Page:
Not only does virtual healthcare allow patients to receive real-time care without the risk of spreading infection, but it also levels the playing field for those living with mobility issues or in isolated communities. Through the use of digital, patients have immediate access to the care they need from the comfort of their own home.

It goes without saying that telehealth will never replace urgent care, but this innovation will help streamline care going forward and allow patients to juggle it with their busy schedules.

This rise of on-demand care can also help plug gaps in the market for skilled physicians.

Much in the same way that the gig economy operates, doctors can begin to deal directly with healthcare facilities to fulfil roles on a short-term basis, as and when they are needed. This means that patients in remote or underserved locations can benefit from a more consistent level of care, with technology granting providers access to the expertise they require.

Staff engagement

Healthcare staff are notoriously overworked and underpaid. The effects of this can be devastating on the morale of the people we entrust to look after our most vulnerable.

Digital transformation isn’t some sort of magic money tree, but it can help reduce the burden on staff and enhance engagement levels among them.

Successful digital adoption hinges on gaining buy-in from staff at every level; without this, digital transformation will be destined to fail before it has even started. Rather than simply dictating changes in their everyday workflow, it’s wise to involve frontline staff in the delivery of new digital processes and procedures.

Frontline staff are likely to hold the most telling insights about how digital implementation will impact them, the service they provide and the patients they serve. By involving staff early on, organisations can avoid making costly mistakes and benefit from increased engagement among the people who will ultimately drive these changes.

The whole point of going digital from a staff perspective should be to improve the quality of care they are able to provide and to eliminate aspects of their job which frustrate them.

Yes, technology has the power to automate mundane and tedious tasks, but it can also assist with scheduling issues, which can ease the pressure placed on staff.

Machine-learning algorithms have the capability to predict procedure and recovery durations more accurately, which means more informed decisions can be made about bed capacity. These algorithms can also predict absenteeism rates among clinical staff, which means organisations can better pre-empt when they’ll need access to more staff to cope with demand.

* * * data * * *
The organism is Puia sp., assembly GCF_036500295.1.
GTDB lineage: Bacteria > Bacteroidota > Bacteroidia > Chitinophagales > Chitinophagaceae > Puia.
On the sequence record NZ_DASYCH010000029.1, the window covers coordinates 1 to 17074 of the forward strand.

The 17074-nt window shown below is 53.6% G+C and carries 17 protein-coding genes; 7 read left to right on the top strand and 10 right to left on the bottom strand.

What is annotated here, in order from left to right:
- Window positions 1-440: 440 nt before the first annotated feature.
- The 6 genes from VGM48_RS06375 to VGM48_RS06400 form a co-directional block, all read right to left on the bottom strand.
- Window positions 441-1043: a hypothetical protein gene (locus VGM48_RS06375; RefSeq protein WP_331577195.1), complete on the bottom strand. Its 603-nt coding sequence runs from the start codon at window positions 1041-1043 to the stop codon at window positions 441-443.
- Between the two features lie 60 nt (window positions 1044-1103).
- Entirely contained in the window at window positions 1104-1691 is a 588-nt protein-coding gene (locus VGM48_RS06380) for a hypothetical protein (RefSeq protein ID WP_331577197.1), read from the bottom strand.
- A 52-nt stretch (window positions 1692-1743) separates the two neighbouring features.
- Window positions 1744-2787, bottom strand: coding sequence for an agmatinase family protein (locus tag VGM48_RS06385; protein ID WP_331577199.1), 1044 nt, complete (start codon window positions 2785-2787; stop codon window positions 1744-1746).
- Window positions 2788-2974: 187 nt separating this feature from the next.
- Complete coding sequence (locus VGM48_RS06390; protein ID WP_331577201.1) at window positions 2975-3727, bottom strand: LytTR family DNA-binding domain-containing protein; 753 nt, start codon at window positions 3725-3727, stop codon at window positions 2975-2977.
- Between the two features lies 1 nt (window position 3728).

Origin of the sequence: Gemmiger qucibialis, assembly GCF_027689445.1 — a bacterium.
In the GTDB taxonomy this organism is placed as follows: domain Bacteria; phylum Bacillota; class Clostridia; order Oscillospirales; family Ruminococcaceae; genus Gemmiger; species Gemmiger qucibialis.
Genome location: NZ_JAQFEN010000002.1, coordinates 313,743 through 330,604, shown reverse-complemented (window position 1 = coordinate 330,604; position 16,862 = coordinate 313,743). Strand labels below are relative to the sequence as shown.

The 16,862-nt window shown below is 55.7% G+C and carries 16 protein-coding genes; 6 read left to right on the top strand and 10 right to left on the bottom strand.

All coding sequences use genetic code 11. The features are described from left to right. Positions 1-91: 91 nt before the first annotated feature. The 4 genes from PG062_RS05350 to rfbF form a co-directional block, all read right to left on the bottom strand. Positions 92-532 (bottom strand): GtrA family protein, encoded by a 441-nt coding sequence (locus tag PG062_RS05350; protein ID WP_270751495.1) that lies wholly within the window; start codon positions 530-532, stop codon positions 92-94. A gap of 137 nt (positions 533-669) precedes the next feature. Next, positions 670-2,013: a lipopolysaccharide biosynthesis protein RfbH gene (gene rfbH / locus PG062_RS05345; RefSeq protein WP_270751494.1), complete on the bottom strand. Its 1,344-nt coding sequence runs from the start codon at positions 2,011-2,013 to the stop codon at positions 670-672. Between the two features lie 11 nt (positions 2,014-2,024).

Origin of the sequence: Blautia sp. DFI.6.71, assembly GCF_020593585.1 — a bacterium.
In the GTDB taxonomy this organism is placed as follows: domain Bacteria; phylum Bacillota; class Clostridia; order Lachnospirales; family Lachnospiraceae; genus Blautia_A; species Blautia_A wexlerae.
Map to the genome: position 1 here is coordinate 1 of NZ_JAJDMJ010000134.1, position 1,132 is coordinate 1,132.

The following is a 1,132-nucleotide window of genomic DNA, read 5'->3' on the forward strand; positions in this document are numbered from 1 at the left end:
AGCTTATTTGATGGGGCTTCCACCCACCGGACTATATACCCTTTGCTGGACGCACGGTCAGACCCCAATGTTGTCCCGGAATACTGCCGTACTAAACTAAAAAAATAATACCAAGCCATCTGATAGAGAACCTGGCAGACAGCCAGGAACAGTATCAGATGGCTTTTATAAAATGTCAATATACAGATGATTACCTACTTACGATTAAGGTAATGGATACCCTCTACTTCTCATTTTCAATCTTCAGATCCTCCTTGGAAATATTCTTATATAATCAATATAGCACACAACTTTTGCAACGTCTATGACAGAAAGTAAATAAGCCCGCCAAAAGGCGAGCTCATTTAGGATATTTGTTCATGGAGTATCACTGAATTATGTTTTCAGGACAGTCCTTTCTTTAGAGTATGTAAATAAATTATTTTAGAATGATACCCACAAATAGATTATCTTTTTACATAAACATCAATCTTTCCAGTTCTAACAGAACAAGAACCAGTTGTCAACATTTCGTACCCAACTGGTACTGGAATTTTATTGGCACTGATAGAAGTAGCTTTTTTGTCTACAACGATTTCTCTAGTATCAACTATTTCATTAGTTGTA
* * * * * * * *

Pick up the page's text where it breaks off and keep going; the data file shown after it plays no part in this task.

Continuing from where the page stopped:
Digital technology will never be an adequate substitute for human-led care, but when used in conjunction with humans, it can have a transformative effect.

Growing cybersecurity threats

The impact of digital transformation across healthcare cannot be underestimated. It will ensure patients have on-demand access to their preferred provider, helping to improve the overall quality of care whilst reducing operational costs.

However, with these many upsides to embracing digital adoption, there is one major concern that healthcare providers should be wary of, and that is cyberattacks.

Because of the large amount of personal information providers hold, that has high monetary value, they are more likely to be targeted by cyberattacks. Unfortunately, this is just a fact of life.

Threats to cybersecurity are one of the single biggest challenges that healthcare operators will face in response to increased digital adoption. They need to be vigilant of this threat and take proactive steps to prevent large amounts of personal data being used for ransomware attacks.

Today’s consumers are more conscious of the threat that cyberattacks pose to privacy and security, and they won’t settle for below par responses. In order to gain their trust and benefit from their continued support, organisations need to demonstrate that they take the protection of their data as seriously as they take protecting their lives.

Does your organisation need help driving digital adoption?

At 6B, we have a wealth of experience partnering with NHS trusts and private healthcare providers, transforming the way they operate through digital transformation. From enabling interoperability between disparate systems to streamlining the recording of patient data, the digital processes we implement can deliver now and in the future for your patients.